*update from AAG Lauren*
I have reviewed the complaint you submitted against the Lincoln City Council. The Council has not conducted any videoconferencing meetings under the provisions in § 84-1411(2) during the month of July, as it is not an entity which may do so. To the extent they may have done so up until 30 June, this was authorized under the Governor’s Executive Order No. 20-24. Further, § 84-1411(6) allows a “member of the public or any other witness other than a member of the public body to appear before the public body by means or video or telecommunications equipment.” There is no requirement that the locations of individuals participating in this manner be confirmed or announced or “open and accessible” to participants. Thus, the Council’s allowance of video participation by members of the public was proper. Please note that the Council has indicated it plans to allow public comment only in chambers beginning at its July 27th meeting.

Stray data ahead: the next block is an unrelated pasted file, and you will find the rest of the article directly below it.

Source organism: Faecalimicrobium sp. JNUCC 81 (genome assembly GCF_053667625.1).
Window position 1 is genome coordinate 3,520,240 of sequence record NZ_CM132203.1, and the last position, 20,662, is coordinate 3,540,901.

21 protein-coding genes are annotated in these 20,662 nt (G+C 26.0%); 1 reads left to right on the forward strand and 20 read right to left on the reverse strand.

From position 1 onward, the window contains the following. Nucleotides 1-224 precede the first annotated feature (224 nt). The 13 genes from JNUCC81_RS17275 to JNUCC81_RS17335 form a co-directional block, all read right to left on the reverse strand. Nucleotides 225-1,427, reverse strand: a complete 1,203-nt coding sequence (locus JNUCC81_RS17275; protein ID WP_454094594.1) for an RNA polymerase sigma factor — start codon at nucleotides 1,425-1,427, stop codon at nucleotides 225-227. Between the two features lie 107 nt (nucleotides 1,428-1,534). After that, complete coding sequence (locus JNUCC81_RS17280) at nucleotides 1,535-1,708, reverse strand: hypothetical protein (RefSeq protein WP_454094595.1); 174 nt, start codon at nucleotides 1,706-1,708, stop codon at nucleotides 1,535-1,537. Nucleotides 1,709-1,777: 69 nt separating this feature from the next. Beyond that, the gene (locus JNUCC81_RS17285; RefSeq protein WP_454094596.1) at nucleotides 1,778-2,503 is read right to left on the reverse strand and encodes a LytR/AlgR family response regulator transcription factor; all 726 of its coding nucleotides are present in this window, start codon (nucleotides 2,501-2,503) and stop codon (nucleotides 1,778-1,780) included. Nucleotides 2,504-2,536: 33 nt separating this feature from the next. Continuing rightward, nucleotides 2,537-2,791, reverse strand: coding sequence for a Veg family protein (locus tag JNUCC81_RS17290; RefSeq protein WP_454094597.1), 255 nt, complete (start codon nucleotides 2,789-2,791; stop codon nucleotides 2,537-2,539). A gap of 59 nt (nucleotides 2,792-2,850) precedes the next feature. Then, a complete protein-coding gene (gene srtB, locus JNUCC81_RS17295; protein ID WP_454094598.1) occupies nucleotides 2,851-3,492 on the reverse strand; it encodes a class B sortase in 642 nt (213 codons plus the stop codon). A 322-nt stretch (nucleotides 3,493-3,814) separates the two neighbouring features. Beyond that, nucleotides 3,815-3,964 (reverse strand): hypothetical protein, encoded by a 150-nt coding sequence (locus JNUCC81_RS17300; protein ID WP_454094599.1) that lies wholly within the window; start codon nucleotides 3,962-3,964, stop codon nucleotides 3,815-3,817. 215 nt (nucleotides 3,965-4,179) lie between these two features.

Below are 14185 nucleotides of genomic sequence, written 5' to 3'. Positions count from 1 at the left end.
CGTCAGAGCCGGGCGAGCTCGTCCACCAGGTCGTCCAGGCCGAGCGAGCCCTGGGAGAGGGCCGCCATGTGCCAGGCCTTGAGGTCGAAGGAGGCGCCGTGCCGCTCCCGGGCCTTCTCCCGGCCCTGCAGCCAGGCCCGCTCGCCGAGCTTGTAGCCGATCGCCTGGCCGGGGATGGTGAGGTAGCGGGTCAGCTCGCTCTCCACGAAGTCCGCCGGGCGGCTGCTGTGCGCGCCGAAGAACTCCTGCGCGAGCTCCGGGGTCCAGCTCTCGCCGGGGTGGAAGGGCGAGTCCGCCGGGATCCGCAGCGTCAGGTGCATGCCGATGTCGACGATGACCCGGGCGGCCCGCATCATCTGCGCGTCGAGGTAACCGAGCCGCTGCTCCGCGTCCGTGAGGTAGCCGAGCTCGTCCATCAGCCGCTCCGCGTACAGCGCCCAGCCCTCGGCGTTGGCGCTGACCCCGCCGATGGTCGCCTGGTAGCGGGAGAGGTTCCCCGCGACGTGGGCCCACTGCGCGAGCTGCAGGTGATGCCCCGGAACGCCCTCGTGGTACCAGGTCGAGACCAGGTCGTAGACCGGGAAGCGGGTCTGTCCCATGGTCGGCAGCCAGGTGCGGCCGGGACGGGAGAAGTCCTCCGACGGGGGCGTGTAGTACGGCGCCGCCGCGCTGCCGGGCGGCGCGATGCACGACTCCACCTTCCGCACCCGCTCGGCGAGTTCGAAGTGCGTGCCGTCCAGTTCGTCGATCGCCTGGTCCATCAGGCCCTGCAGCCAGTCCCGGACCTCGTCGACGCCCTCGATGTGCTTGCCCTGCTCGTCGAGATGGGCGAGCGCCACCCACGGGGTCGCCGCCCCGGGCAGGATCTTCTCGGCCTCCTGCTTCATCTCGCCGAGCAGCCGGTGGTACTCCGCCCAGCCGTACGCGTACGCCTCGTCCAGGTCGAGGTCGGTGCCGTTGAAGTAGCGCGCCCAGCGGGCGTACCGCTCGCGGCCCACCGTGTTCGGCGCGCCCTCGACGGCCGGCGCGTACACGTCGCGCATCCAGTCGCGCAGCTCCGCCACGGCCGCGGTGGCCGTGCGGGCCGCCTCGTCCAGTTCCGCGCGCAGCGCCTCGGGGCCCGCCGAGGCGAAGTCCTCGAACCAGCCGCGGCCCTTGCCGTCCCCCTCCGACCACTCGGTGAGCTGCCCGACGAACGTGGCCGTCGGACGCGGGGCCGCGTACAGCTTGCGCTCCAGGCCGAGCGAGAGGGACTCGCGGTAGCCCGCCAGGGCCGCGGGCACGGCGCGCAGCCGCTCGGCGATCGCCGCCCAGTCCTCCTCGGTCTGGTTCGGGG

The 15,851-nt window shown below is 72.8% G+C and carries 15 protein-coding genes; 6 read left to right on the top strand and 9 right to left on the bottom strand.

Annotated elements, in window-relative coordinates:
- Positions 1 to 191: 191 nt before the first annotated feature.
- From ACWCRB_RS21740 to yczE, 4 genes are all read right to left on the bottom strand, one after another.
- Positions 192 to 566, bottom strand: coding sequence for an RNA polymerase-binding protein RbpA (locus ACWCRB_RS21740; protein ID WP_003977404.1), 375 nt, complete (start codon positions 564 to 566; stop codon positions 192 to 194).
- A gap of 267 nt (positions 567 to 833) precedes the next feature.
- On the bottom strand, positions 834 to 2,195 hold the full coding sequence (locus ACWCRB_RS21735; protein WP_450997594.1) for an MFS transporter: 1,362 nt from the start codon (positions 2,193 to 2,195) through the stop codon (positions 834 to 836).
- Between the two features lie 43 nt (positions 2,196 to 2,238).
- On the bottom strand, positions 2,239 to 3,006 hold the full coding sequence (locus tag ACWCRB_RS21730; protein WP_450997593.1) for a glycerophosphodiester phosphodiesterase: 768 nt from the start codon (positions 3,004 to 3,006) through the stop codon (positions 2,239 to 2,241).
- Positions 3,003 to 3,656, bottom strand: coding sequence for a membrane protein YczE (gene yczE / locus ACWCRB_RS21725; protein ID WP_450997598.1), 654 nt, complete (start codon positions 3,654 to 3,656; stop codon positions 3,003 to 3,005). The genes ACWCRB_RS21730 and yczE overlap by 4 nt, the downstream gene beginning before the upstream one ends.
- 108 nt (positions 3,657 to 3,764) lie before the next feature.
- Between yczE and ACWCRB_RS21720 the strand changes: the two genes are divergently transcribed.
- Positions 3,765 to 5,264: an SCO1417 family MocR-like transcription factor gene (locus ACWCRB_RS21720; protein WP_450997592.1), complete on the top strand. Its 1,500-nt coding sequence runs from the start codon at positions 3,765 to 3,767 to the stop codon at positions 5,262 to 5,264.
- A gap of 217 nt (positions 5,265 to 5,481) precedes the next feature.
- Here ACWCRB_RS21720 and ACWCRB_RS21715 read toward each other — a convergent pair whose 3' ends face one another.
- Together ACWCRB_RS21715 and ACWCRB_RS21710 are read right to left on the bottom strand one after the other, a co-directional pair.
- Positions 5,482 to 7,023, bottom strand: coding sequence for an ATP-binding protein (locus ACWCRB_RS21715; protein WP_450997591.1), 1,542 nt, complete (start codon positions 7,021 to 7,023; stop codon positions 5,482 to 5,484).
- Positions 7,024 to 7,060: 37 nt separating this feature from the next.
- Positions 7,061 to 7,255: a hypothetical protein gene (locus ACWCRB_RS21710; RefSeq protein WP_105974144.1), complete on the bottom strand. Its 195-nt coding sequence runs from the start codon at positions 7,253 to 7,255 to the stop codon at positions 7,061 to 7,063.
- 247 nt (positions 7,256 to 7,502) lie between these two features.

Laura A. Nigro
Assistant Attorney General
I’m writing to you today about potential violation of the Nebraska Opening Meetings Act.
This is a section pulled from the statue:
(3) Videoconferencing means conducting a meeting involving participants at two or more locations through the use of audio-video equipment which allows participants at each location to hear and see each meeting participant at each other location, including public input. Interaction between meeting participants shall be possible at all meeting locations. Source: Laws 1975, LB 325, § 2; Laws 1983, LB 43, § 1; Laws 1
I’m not a lawyer, but I know a few. One happens to be the Attorney General of the State of Nebraska.
As the citizens testifying are doing so from private homes, residences, and other non-public places. These places would have to be open and accessible for meeting participants to have interaction.
I therefore believe that you would have to confirm and announce every zoom location that is sending video teleconference testimony or information.
I eagerly await a written legal opinion (within 24 hours) from a city or state attorney on the potential violation of the Open Meetings Act.